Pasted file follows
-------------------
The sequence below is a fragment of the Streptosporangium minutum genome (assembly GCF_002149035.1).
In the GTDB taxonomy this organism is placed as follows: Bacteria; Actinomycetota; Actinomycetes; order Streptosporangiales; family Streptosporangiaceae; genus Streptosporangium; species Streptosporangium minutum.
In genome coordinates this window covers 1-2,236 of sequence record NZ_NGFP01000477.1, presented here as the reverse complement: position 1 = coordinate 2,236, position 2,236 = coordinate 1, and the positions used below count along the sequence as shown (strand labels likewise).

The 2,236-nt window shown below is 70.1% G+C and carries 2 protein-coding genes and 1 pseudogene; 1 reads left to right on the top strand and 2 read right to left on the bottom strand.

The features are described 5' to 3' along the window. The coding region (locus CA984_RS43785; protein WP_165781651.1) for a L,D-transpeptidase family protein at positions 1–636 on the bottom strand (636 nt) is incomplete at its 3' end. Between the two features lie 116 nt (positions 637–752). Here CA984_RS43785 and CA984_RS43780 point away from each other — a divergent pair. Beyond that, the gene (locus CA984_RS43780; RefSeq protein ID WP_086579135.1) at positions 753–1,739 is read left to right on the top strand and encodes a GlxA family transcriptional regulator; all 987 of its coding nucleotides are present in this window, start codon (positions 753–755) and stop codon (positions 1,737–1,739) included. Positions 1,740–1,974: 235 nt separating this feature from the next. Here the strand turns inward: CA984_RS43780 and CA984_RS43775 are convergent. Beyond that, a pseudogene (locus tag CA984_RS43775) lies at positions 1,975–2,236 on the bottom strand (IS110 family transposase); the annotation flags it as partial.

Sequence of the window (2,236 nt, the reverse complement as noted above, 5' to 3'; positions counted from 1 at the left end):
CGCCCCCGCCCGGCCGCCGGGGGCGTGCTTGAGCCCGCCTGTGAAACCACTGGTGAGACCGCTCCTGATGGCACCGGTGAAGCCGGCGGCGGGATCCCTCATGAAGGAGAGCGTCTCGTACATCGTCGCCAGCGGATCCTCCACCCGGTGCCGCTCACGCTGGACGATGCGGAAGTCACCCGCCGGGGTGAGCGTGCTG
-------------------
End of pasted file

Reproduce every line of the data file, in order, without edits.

The sequence below is a fragment of the Streptosporangium minutum genome (assembly GCF_002149035.1).
In the GTDB taxonomy this organism is placed as follows: Bacteria; Actinomycetota; Actinomycetes; order Streptosporangiales; family Streptosporangiaceae; genus Streptosporangium; species Streptosporangium minutum.
In genome coordinates this window covers 1-2,236 of sequence record NZ_NGFP01000477.1, presented here as the reverse complement: position 1 = coordinate 2,236, position 2,236 = coordinate 1, and the positions used below count along the sequence as shown (strand labels likewise).

The 2,236-nt window shown below is 70.1% G+C and carries 2 protein-coding genes and 1 pseudogene; 1 reads left to right on the top strand and 2 read right to left on the bottom strand.

The features are described 5' to 3' along the window. The coding region (locus CA984_RS43785; protein WP_165781651.1) for a L,D-transpeptidase family protein at positions 1–636 on the bottom strand (636 nt) is incomplete at its 3' end. Between the two features lie 116 nt (positions 637–752). Here CA984_RS43785 and CA984_RS43780 point away from each other — a divergent pair. Beyond that, the gene (locus CA984_RS43780; RefSeq protein ID WP_086579135.1) at positions 753–1,739 is read left to right on the top strand and encodes a GlxA family transcriptional regulator; all 987 of its coding nucleotides are present in this window, start codon (positions 753–755) and stop codon (positions 1,737–1,739) included. Positions 1,740–1,974: 235 nt separating this feature from the next. Here the strand turns inward: CA984_RS43780 and CA984_RS43775 are convergent. Beyond that, a pseudogene (locus tag CA984_RS43775) lies at positions 1,975–2,236 on the bottom strand (IS110 family transposase); the annotation flags it as partial.

Sequence of the window (2,236 nt, the reverse complement as noted above, 5' to 3'; positions counted from 1 at the left end):
CGCCCCCGCCCGGCCGCCGGGGGCGTGCTTGAGCCCGCCTGTGAAACCACTGGTGAGACCGCTCCTGATGGCACCGGTGAAGCCGGCGGCGGGATCCCTCATGAAGGAGAGCGTCTCGTACATCGTCGCCAGCGGATCCTCCACCCGGTGCCGCTCACGCTGGACGATGCGGAAGTCACCCGCCGGGGTGAGCGTGCTG